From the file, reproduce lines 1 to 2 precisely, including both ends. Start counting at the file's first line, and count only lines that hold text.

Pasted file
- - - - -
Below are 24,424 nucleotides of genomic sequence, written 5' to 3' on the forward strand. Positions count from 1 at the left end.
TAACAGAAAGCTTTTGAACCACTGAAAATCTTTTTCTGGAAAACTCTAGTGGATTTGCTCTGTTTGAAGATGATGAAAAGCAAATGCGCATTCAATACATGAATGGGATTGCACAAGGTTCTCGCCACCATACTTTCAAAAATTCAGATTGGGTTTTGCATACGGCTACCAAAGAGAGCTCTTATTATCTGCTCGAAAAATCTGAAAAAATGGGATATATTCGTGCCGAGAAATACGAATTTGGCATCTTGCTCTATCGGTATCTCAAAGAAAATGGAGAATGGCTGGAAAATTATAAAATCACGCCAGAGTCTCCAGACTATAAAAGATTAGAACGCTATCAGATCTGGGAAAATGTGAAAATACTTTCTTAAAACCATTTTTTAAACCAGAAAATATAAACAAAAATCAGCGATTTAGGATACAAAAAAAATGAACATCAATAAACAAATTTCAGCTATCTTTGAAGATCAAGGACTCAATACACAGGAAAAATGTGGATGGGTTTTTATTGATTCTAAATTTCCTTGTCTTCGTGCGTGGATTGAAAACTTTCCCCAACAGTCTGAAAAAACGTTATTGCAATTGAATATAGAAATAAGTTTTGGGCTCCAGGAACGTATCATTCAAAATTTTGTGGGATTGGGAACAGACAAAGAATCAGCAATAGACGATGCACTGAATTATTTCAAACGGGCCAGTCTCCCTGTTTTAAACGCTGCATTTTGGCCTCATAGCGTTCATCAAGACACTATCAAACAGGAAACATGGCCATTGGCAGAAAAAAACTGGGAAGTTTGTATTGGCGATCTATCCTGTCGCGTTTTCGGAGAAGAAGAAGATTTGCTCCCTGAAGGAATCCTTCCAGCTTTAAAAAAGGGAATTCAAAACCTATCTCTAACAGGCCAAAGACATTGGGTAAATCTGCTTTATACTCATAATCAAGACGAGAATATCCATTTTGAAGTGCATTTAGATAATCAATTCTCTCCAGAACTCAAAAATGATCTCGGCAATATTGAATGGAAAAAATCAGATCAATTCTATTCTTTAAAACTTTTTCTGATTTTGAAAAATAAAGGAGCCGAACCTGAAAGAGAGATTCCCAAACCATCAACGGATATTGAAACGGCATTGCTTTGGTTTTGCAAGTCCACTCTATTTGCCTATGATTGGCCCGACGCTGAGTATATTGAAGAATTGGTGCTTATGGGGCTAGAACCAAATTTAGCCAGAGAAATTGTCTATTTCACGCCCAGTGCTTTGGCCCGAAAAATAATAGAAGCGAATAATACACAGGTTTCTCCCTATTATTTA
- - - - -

Below are 24,424 nucleotides of genomic sequence, written 5' to 3' on the forward strand. Positions count from 1 at the left end.
TAACAGAAAGCTTTTGAACCACTGAAAATCTTTTTCTGGAAAACTCTAGTGGATTTGCTCTGTTTGAAGATGATGAAAAGCAAATGCGCATTCAATACATGAATGGGATTGCACAAGGTTCTCGCCACCATACTTTCAAAAATTCAGATTGGGTTTTGCATACGGCTACCAAAGAGAGCTCTTATTATCTGCTCGAAAAATCTGAAAAAATGGGATATATTCGTGCCGAGAAATACGAATTTGGCATCTTGCTCTATCGGTATCTCAAAGAAAATGGAGAATGGCTGGAAAATTATAAAATCACGCCAGAGTCTCCAGACTATAAAAGATTAGAACGCTATCAGATCTGGGAAAATGTGAAAATACTTTCTTAAAACCATTTTTTAAACCAGAAAATATAAACAAAAATCAGCGATTTAGGATACAAAAAAAATGAACATCAATAAACAAATTTCAGCTATCTTTGAAGATCAAGGACTCAATACACAGGAAAAATGTGGATGGGTTTTTATTGATTCTAAATTTCCTTGTCTTCGTGCGTGGATTGAAAACTTTCCCCAACAGTCTGAAAAAACGTTATTGCAATTGAATATAGAAATAAGTTTTGGGCTCCAGGAACGTATCATTCAAAATTTTGTGGGATTGGGAACAGACAAAGAATCAGCAATAGACGATGCACTGAATTATTTCAAACGGGCCAGTCTCCCTGTTTTAAACGCTGCATTTTGGCCTCATAGCGTTCATCAAGACACTATCAAACAGGAAACATGGCCATTGGCAGAAAAAAACTGGGAAGTTTGTATTGGCGATCTATCCTGTCGCGTTTTCGGAGAAGAAGAAGATTTGCTCCCTGAAGGAATCCTTCCAGCTTTAAAAAAGGGAATTCAAAACCTATCTCTAACAGGCCAAAGACATTGGGTAAATCTGCTTTATACTCATAATCAAGACGAGAATATCCATTTTGAAGTGCATTTAGATAATCAATTCTCTCCAGAACTCAAAAATGATCTCGGCAATATTGAATGGAAAAAATCAGATCAATTCTATTCTTTAAAACTTTTTCTGATTTTGAAAAATAAAGGAGCCGAACCTGAAAGAGAGATTCCCAAACCATCAACGGATATTGAAACGGCATTGCTTTGGTTTTGCAAGTCCACTCTATTTGCCTATGATTGGCCCGACGCTGAGTATATTGAAGAATTGGTGCTTATGGGGCTAGAACCAAATTTAGCCAGAGAAATTGTCTATTTCACGCCCAGTGCTTTGGCCCGAAAAATAATAGAAGCGAATAATACACAGGTTTCTCCCTATTATTTA